Payments DNA

9 Oct 2018| 13 min read

If a problem shared is halved…… how much smaller can we make it together?

We get asked a lot for our views on Brexit and its potential implications for our PSP and Bank clients.

In the world of payments, knowing the answer to any regulatory impact and its unintended consequences can be really tough ahead of an event.

What I can share is how we think about technology and tackling mandated changes for business critical and customer critical services.

Legacy brought into focus…..

Brexit has opened up some serious challenges and uncertainties – where you are based matters, where your data centres are located matter, which instances you run matters and how fast and faithfully you can add new instances and environments matters. In a legacy technology estate which is predicated on performant, centralised tech in proprietary data centres – these are real challenges, expensive challenges, and critical challenges to overcome.

How do you spin up new links, new connections, and new processing capability into new markets to enable you to operate in the UK and Europe seamlessly whatever Brexit throws at you? You can rebuild, or you can think about leveraging technology which is flexible, scalable, resilient, secure and most of all simple to consume and spin up.

Lets’ game out a Hard Brexit for a few of the types of clients that we work with…..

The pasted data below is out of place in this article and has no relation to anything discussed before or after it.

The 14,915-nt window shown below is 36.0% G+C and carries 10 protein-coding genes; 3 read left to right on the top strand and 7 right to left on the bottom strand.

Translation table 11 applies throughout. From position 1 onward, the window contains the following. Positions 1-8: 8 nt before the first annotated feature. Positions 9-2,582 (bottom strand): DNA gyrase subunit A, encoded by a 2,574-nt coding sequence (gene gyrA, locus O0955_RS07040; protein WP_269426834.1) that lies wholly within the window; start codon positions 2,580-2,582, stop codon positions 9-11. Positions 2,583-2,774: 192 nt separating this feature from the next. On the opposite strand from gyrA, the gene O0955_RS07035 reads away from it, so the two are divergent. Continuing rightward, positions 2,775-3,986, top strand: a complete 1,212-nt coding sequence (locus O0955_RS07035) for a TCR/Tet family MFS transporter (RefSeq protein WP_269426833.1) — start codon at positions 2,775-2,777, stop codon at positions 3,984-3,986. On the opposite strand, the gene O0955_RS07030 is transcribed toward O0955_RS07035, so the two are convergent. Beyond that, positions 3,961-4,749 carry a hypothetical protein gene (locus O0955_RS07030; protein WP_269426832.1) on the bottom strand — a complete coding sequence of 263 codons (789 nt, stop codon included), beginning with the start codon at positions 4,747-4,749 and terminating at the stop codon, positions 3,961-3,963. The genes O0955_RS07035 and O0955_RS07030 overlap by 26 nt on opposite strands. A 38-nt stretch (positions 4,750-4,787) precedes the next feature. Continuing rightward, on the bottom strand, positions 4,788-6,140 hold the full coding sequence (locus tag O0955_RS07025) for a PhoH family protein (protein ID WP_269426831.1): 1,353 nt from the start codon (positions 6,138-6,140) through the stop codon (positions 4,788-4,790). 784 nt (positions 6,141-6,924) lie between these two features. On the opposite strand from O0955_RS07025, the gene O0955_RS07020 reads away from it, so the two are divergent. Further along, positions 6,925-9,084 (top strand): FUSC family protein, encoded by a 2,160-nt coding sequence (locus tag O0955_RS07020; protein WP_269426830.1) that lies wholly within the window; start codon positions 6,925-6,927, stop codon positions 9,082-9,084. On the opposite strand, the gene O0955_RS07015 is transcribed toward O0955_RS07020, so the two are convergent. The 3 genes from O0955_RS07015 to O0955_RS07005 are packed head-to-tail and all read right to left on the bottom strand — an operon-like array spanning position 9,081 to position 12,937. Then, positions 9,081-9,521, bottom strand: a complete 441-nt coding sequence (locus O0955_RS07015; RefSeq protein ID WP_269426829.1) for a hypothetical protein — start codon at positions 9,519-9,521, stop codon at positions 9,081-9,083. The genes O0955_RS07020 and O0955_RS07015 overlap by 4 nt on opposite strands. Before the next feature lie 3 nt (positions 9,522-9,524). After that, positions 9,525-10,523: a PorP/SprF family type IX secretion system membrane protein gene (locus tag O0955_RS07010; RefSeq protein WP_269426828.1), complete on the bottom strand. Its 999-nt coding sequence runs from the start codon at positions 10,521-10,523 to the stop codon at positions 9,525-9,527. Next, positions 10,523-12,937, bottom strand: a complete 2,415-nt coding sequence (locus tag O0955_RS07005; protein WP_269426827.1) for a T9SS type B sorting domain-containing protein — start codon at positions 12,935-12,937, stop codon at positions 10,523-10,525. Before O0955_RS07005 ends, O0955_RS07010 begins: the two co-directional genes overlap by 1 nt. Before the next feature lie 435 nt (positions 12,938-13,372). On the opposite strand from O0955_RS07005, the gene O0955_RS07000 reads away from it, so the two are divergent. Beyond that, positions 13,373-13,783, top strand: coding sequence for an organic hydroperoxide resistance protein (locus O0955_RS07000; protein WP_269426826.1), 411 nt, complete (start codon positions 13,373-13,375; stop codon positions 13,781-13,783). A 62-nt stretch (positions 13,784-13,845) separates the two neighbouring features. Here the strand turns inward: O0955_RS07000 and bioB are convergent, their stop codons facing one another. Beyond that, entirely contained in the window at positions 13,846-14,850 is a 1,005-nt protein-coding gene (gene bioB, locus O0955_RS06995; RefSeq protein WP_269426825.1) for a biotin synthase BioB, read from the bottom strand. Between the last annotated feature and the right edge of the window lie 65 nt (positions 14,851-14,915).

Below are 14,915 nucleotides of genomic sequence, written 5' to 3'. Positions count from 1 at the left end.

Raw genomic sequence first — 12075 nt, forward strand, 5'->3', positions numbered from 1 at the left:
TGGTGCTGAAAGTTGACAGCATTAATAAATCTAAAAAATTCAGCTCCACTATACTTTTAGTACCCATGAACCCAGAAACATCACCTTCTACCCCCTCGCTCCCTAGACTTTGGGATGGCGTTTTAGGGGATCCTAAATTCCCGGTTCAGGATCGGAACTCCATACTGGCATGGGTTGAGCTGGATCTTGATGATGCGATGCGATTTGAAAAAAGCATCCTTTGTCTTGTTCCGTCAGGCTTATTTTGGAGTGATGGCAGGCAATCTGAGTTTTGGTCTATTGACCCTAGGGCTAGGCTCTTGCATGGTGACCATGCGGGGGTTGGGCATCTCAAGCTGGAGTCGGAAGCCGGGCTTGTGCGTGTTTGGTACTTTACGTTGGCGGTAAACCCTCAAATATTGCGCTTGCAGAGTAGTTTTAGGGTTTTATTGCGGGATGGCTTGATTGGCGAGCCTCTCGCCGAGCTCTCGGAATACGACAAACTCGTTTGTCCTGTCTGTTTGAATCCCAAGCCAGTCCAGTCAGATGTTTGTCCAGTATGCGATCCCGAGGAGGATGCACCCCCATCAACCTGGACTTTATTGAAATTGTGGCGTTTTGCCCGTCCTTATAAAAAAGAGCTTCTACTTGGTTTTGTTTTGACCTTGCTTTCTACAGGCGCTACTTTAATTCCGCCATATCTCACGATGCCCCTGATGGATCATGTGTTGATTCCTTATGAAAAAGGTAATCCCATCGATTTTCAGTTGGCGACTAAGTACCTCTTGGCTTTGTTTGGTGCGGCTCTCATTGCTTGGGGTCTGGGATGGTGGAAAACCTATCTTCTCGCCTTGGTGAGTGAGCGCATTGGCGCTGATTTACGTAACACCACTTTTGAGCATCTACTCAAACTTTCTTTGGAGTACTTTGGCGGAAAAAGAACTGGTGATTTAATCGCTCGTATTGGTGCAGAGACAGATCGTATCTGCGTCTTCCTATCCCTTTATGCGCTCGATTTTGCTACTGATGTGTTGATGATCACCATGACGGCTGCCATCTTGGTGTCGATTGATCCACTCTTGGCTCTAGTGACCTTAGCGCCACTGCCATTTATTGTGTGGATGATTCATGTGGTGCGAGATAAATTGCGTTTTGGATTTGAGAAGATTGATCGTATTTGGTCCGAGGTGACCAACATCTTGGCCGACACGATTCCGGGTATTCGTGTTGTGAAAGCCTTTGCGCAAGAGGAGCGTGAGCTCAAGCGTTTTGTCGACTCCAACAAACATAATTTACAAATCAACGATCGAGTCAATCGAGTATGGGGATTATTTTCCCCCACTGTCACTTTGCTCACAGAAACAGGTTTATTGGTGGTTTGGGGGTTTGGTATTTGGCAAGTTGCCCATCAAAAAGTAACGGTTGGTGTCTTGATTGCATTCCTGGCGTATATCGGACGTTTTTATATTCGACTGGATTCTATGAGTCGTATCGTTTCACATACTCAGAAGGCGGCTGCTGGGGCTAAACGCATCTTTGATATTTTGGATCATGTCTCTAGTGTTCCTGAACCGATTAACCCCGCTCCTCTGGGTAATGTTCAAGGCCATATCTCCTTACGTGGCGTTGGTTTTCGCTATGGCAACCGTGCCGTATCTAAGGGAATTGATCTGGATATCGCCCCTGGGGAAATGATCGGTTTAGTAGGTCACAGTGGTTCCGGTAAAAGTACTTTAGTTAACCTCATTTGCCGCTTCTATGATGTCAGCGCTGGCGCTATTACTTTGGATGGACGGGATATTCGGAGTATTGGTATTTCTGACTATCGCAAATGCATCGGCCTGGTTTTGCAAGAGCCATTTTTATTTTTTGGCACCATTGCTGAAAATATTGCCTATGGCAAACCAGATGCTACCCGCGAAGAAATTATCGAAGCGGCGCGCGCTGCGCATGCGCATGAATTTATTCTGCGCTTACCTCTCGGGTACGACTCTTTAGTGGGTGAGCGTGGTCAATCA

UK only banks with EUR accounts in London – one of the major benefits that banks have benefitted from in the UK has been access to both EUR and GBP clearing systems through a single location. A very efficient model providing local processing access for payments across both markets. In a hard Brexit, will the same level of access to EUR clearing be available? If not, then it practically means moving either to a cross border / cross currency disbursement model for your payments or exploring the use of local businesses in market to hold your clearing access. The former is expensive at a transaction economics level and imprecise settlement timescales can make this model unattractive from a user journey perspective, but is a very credible option for low volumes – provided you have the infrastructure in place for those cross border flows. The latter will depend on the status and nature of your business in market, do you have the required licences and as importantly the ability to deploy local operations and technology – starting from scratch could well be a challenge here.

UK banks passported to Europe – for those UK institutions which have leverage the passporting rules for access into European markets for local clients a ‘Hard Brexit’ may lead to the need for applications for new local licences directly from a European regulator. Now in practice it may well be the case that for many clients these relationships exist, certainly informally, but there is clearly a difference between that and more formal ongoing oversight. In that case, the application for licence and indeed the decision over the nature of licence required will all be a critical consideration. In any event, this provides a challenge to deploying a business model and a technology infrastructure that suitably satisfies that new regulatory oversight.